We had worked up quite an appetite by then (due in part to a few wrong turnings in the wilds of the park), so we exited at the north gate and headed to a pub recommended by the city walks card, The Spaniard's Inn. There in the dark, atmospheric dining area, Ant and I had a truly delicious meal. He had wild boar sausages with creamy mash and gravy. I had a sweet potato and goat's cheese lasagne. Afterwards I worked up the courage to ask about the chef's recipe; I will try it out on our next unsuspecting dinner guests.

We wandered up and down Hampstead High Street, in and out of little shops. We finished off our little trip in Louis, a Hungarian confectionery and tea shop. We managed to squeeze in and were amazed at how many others were evidently enjoying their Monday afternoon cuppa. There were some exceedingly posh accents heard near us. One came from an elderly man who exclaimed how apt Ant's t-shirt was: "Make tea not war".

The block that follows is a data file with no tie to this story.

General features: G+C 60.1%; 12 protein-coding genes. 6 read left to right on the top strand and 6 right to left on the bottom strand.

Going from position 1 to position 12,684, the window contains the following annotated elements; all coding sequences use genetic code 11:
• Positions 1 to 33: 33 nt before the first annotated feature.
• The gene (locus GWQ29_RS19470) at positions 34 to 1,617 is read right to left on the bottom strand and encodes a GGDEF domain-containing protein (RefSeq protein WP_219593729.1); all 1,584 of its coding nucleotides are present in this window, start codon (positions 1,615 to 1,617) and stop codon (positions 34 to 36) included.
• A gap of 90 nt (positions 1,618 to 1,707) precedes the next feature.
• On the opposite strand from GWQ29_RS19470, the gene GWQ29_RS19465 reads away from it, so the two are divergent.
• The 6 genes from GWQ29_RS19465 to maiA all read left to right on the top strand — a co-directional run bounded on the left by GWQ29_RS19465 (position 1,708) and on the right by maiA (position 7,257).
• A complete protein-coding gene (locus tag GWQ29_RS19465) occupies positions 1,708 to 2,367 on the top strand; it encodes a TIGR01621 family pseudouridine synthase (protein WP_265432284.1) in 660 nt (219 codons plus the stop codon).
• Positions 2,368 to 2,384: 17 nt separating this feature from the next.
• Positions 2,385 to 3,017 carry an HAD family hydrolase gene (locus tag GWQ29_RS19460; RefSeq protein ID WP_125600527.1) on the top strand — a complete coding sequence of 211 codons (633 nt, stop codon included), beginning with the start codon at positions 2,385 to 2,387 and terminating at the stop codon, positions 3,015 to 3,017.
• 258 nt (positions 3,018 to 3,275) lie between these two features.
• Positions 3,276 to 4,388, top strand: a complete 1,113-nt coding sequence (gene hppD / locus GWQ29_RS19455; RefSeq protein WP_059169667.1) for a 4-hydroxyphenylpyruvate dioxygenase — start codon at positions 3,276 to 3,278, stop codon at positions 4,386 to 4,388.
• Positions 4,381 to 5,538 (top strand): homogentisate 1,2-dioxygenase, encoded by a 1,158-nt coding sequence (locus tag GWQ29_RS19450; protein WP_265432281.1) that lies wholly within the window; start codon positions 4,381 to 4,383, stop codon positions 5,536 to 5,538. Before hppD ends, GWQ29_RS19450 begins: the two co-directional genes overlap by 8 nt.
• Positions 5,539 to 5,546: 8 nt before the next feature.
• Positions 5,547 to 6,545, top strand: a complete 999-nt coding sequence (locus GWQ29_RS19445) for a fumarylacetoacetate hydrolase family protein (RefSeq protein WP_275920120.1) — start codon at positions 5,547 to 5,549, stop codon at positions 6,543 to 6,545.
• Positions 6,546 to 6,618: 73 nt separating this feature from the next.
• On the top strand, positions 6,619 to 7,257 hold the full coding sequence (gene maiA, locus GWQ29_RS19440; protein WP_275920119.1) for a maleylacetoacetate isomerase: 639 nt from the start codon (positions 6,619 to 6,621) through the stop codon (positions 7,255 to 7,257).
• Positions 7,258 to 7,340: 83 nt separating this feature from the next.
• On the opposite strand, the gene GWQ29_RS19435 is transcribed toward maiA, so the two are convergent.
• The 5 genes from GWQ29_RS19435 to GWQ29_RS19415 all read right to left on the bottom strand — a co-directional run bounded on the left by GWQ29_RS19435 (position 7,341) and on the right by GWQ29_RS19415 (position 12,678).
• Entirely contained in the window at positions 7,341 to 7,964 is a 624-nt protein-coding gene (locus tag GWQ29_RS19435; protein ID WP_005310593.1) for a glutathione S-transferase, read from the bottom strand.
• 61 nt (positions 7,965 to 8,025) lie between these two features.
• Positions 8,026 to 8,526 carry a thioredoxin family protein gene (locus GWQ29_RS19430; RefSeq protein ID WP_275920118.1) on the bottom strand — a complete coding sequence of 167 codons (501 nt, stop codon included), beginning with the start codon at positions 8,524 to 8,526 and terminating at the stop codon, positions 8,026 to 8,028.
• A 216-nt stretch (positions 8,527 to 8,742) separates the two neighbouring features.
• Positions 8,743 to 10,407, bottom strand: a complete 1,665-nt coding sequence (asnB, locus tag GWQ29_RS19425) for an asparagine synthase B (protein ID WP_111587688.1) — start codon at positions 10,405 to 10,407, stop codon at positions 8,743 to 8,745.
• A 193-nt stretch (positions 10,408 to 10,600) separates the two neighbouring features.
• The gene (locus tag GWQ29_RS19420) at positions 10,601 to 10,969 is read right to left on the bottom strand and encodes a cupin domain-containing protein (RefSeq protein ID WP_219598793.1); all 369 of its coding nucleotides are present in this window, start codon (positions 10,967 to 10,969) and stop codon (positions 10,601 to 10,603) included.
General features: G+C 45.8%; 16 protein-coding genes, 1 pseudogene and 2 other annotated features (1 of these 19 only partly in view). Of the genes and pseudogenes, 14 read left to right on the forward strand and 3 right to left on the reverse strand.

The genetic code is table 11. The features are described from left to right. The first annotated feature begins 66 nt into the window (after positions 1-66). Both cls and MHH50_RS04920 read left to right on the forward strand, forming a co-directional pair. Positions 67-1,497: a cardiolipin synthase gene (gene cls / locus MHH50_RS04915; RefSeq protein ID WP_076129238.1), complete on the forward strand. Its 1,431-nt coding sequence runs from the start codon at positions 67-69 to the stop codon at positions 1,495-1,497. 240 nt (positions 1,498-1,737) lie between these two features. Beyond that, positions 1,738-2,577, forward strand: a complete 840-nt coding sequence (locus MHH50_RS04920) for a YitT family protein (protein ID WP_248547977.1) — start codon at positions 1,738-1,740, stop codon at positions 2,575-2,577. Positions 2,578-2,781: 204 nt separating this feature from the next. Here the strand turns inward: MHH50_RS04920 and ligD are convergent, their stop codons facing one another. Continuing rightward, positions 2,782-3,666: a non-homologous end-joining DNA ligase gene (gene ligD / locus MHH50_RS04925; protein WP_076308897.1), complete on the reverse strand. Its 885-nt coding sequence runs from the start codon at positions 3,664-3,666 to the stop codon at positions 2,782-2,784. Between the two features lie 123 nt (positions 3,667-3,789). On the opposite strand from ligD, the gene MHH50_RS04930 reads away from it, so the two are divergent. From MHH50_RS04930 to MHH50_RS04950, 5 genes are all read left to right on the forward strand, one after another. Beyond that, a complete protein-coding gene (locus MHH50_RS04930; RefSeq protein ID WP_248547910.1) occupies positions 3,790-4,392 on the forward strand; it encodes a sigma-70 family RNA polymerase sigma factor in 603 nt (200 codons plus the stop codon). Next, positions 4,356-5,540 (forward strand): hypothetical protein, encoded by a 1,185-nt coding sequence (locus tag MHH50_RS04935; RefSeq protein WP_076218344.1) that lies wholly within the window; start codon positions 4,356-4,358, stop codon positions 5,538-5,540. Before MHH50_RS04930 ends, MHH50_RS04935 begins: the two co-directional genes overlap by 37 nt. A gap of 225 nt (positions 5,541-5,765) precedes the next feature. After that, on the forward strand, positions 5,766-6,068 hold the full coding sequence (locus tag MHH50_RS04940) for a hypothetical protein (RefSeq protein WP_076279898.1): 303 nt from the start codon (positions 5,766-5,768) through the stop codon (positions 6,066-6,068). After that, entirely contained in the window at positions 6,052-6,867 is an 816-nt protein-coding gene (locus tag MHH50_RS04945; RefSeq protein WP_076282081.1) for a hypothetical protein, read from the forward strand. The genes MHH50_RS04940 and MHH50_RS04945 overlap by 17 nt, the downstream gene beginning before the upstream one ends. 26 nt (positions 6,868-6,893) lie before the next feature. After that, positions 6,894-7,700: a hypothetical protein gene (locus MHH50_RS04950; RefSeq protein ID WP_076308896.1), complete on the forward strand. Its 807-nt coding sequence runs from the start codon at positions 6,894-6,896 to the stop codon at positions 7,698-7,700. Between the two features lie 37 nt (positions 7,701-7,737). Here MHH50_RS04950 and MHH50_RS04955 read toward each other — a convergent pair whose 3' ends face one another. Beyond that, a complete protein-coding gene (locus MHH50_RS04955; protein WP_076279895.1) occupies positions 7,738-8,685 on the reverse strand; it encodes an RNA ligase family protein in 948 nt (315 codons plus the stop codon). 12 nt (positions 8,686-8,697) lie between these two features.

It started to rain as we left the tea shop, so we headed back underground and home to our sauna-like flat. (The plumbers came round this morning to put some chemicals in the radiators to clean out the system and, as a result, the heating has to be on all week.) We are now tired, happy and full, roasting in the lounge.

Sunday, 21 October 2007

a week off

It's the beginning of that wonderful British invention, the half term holiday. Ant is also taking a week off and we are really looking forward to some time together. We thought about going away, but started adding up the costs and saw that is could be quite pricey. So instead we decided to take the money we could spend on going away and use some of it to do some things in London that we normally wouldn't do.